How AI Is Paving the Way for Improved Surveillance and Cybersecurity

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Read more about author Martin Ostrovsky.

Cybersecurity is increasingly leaning towards artificial intelligence (AI) to help mitigate threats because of the innate ability AI has to turn big data into actionable insights. Rightly so, because the threat to data security is real, and across all industries. For instance, while there were fewer than 50 million unique malware cases in 2010, the number had risen to more than 900 million malicious executables in 2019, per the statistics of the AV-TEST Institute. Another report states that malware is the most concerning cyberthreat targeting organizations, with phishing and ransomware jointly ranked second.

The complexity of cyberthreats has increased as well, even as cybersecurity companies reimagine their product portfolios. With the explosion of the Internet of Things (IoT), this challenge is only going to get bigger. Modern-day solutions that include not just our smartphones and the mobile apps that we use, but also smart devices installed in our homes or vehicles, are perfect examples of how breaches can happen via malware and ransomware. Our GPS, Google photos, smart thermostats, and smart light switches all store information that gives away indicators of our daily routines. This data is a goldmine for cybercriminals. All it takes is one device and the malware obtains access to the whole network system, which in turn means that protecting a single-entry point is not enough anymore.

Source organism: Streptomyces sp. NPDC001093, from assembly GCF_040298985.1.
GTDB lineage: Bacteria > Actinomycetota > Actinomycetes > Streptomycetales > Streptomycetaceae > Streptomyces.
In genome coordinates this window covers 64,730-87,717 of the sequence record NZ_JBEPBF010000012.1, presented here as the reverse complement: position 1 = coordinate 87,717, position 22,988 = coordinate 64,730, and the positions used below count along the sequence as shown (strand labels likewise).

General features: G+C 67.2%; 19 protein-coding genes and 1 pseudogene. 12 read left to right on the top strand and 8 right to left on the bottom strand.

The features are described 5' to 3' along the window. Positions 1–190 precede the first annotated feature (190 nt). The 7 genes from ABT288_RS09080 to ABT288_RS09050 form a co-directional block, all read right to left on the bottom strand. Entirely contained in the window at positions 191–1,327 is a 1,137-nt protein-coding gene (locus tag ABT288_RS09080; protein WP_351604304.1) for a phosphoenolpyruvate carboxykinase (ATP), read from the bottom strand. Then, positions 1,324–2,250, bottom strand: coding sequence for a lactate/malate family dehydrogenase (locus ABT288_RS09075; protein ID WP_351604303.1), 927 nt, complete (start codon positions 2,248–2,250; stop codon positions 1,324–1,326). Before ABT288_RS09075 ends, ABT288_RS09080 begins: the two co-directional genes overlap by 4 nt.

The good news is that cyber surveillance organizations and government agencies are cognizant of this phenomenon. There has also been a significant increase in the demand for cloud-based security solutions among small and medium-sized businesses (SMBs). All this has resulted in driving the growth of artificial intelligence in cybersecurity. According to one report, AI in cybersecurity is anticipated to reach $46.3 billion by 2027. This number is expected to grow even more given the sudden shift of countless businesses towards digitalization due to market disruption caused by the COVID-19 pandemic.

AI, Machine Learning, and Data Security

AI capabilities are rooted in machine learning (ML) tasks such as natural language processing (NLP) as well as applications like graphical processing units (GPUs) for 3D data or Google’s own application-specific integrated circuits tensor processing units (TPUs) to accelerate machine learning workloads. These powerful tools help train complex models of neural networks as they discover trends and patterns and trigger actions in text and video data to detect security risks.

Text and Video Analytics